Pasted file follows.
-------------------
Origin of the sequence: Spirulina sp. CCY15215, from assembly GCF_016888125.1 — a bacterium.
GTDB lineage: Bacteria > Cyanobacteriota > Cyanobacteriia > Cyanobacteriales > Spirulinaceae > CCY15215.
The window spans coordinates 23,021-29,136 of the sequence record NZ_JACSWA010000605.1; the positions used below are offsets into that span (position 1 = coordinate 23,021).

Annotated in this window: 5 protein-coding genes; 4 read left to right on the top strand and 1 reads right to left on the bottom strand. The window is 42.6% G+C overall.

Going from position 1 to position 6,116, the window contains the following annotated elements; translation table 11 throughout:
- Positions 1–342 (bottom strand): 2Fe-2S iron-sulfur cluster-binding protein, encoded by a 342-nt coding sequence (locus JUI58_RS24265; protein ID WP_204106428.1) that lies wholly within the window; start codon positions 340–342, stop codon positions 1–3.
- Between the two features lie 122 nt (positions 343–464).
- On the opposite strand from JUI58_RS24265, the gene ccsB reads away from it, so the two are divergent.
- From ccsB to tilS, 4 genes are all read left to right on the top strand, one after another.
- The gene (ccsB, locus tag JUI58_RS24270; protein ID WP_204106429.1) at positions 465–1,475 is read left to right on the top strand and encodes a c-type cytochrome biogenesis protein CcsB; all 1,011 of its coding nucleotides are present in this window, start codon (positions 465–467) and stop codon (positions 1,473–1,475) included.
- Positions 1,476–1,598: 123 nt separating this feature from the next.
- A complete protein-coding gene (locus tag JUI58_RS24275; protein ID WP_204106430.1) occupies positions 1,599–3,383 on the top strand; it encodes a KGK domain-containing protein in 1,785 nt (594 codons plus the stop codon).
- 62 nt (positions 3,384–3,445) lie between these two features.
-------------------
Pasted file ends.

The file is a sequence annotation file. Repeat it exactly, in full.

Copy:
Origin of the sequence: Spirulina sp. CCY15215, from assembly GCF_016888125.1 — a bacterium.
GTDB lineage: Bacteria > Cyanobacteriota > Cyanobacteriia > Cyanobacteriales > Spirulinaceae > CCY15215.
The window spans coordinates 23,021-29,136 of the sequence record NZ_JACSWA010000605.1; the positions used below are offsets into that span (position 1 = coordinate 23,021).

Annotated in this window: 5 protein-coding genes; 4 read left to right on the top strand and 1 reads right to left on the bottom strand. The window is 42.6% G+C overall.

Going from position 1 to position 6,116, the window contains the following annotated elements; translation table 11 throughout:
- Positions 1–342 (bottom strand): 2Fe-2S iron-sulfur cluster-binding protein, encoded by a 342-nt coding sequence (locus JUI58_RS24265; protein ID WP_204106428.1) that lies wholly within the window; start codon positions 340–342, stop codon positions 1–3.
- Between the two features lie 122 nt (positions 343–464).
- On the opposite strand from JUI58_RS24265, the gene ccsB reads away from it, so the two are divergent.
- From ccsB to tilS, 4 genes are all read left to right on the top strand, one after another.
- The gene (ccsB, locus tag JUI58_RS24270; protein ID WP_204106429.1) at positions 465–1,475 is read left to right on the top strand and encodes a c-type cytochrome biogenesis protein CcsB; all 1,011 of its coding nucleotides are present in this window, start codon (positions 465–467) and stop codon (positions 1,473–1,475) included.
- Positions 1,476–1,598: 123 nt separating this feature from the next.
- A complete protein-coding gene (locus tag JUI58_RS24275; protein ID WP_204106430.1) occupies positions 1,599–3,383 on the top strand; it encodes a KGK domain-containing protein in 1,785 nt (594 codons plus the stop codon).
- 62 nt (positions 3,384–3,445) lie between these two features.